Pharmaceuticals and Personal Care Products in the Environment: What Are the Big Questions?

Alistair B. A. Boxall, Murray A. Rudd, Bryan W. Brooks, Daniel J. Caldwell, Kyungho Choi, Silke Hickmann, Elizabeth Innes, Kim Ostapyk, Jane P. Staveley, Tim Verslycke, Gerald T. Ankley, Karen F. Beazley, Scott E. Belanger, Jason P. Berninger, Pedro Carriquiriborde, Anja Coors, Paul C. DeLeo, Scott D. Dyer, Jon F. Ericson, Francois GagneJohn P. Giesy, Todd Gouin, Lars Hallstrom, Maja V. Karlsson, D. G. Joakim Larsson, James M. Lazorchak, Frank Mastrocco, Alison McLaughlin, Mark E. McMaster, Roger D. Meyerhoff, Roberta Moore, Joanne L. Parrott, Jason R. Snape, Richard Murray-Smith, Mark R. Servos, Paul K. Sibley, Juerg Oliver Straub, Nora D. Szabo, Edward Topp, Gerald R. Tetreault, Vance L. Trudeau, Glen Van Der Kraak

Research output: Contribution to journalLiterature reviewpeer-review


BACKGROUND: Over the past 10-15 years, a substantial amount of work has been done by the scientific, regulatory, and business communities to elucidate the effects and risks of pharmaceuticals and personal care products (PPCPs) in the environment.

OBJECTIVE: This review was undertaken to identify key outstanding issues regarding the effects of PPCPs on human and ecological health in order to ensure that future resources will be focused on the most important areas.

DATA SOURCES: To better understand and manage the risks of PPCPs in the environment, we used the "key question" approach to identify the principle issues that need to be addressed. Initially, questions were solicited from academic, government, and business communities around the world. A list of 101 questions was then discussed at an international expert workshop, and a top-20 list was developed. Following the workshop, workshop attendees ranked the 20 questions by importance.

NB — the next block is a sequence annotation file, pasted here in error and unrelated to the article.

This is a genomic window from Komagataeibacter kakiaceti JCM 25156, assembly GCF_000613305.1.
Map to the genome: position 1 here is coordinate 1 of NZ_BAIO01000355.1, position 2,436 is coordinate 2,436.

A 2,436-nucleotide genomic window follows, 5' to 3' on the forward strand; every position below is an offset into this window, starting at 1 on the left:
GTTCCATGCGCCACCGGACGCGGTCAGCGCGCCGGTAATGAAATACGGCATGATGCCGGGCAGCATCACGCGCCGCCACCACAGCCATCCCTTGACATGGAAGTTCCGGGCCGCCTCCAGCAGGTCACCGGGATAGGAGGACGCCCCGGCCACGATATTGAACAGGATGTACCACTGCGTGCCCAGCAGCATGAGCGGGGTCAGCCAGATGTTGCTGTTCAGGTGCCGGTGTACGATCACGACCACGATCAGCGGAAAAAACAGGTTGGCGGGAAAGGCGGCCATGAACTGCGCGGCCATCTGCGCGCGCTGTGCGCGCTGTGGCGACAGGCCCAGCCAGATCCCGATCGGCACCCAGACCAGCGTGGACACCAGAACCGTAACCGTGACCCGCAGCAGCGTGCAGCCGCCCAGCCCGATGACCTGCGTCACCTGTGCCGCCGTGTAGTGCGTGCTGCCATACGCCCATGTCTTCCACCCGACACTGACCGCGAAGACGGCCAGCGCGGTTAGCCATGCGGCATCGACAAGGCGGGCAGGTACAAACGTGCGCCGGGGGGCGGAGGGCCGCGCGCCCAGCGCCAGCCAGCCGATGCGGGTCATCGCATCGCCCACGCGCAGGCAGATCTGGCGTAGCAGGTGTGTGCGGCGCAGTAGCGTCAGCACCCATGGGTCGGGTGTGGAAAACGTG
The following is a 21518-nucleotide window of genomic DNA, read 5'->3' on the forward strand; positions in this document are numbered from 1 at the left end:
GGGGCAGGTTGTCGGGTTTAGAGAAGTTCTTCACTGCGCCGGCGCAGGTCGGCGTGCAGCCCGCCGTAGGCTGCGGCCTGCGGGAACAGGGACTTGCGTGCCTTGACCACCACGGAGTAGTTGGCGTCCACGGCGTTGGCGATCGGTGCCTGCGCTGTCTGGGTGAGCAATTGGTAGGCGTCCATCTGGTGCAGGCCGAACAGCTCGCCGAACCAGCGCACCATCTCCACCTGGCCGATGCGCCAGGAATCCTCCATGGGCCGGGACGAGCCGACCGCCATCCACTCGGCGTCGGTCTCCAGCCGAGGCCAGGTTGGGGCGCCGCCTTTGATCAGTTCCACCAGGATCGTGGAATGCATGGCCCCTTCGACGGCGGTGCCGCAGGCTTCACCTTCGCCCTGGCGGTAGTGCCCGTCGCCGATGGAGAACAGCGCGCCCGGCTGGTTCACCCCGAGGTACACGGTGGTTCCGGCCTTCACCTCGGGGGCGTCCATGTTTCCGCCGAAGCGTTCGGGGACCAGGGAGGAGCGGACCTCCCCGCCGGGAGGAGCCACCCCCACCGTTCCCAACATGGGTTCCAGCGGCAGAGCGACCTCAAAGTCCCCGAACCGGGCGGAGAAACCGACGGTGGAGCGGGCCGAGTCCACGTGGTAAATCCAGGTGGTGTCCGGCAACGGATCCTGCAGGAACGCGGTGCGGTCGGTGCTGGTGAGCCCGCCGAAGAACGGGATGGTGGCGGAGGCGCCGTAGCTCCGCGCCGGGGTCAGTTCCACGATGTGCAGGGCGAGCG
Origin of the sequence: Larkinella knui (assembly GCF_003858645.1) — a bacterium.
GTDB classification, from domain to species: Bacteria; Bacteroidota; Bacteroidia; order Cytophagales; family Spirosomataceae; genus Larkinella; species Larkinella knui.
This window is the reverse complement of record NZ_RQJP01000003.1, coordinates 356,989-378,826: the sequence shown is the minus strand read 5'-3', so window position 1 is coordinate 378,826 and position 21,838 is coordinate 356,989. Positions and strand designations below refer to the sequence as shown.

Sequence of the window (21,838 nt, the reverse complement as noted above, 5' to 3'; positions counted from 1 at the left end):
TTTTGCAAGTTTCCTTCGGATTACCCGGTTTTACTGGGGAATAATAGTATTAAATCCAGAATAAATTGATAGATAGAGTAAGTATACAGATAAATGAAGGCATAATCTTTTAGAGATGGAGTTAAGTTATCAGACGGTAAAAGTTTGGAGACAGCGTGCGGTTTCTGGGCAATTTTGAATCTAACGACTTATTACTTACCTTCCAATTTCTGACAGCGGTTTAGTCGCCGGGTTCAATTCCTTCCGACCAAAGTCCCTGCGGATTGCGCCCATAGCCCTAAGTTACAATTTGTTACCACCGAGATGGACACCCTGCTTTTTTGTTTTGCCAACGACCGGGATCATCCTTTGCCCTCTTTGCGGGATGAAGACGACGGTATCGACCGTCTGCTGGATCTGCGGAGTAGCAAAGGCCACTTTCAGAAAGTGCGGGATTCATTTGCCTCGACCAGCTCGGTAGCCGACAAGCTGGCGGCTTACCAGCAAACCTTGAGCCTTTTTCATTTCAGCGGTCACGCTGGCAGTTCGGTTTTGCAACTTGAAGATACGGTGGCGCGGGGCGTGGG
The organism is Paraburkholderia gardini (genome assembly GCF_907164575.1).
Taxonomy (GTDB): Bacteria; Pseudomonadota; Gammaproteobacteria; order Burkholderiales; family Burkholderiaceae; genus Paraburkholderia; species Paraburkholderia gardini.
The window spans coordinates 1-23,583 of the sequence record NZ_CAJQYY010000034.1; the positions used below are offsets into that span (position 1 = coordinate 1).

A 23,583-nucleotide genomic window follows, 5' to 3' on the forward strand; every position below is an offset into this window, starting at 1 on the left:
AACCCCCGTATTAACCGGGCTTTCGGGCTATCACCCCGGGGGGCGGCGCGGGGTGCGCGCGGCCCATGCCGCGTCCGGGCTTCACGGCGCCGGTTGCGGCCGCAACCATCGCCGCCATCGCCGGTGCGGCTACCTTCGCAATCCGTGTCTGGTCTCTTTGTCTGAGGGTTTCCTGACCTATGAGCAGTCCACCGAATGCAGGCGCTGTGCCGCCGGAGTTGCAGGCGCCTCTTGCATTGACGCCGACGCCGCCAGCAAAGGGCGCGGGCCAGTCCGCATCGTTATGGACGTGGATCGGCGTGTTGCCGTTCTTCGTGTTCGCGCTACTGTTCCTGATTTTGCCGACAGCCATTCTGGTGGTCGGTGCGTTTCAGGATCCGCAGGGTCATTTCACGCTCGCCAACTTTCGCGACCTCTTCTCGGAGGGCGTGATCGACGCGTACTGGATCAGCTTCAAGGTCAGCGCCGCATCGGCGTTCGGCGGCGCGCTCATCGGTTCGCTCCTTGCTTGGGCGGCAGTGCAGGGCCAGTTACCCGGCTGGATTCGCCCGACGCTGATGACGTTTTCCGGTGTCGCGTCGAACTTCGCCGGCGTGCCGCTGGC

DATA SYNTHESIS: The top 20 priority questions fell into seven categories: a) prioritization of substances for assessment, b) pathways of exposure, c) bioavailability and uptake, a effects characterization, e) risk and relative risk, f) antibiotic resistance, and g) risk management.

CONCLUSIONS: A large body of information is now available on PPCPs in the environment. This exercise prioritized the most critical questions to aid in development of future research programs on the topic.

Original languageEnglish
Pages (from-to)1221-1229
Number of pages9
JournalEnvironmental health perspectives
Issue number9
Publication statusPublished - Sept 2012

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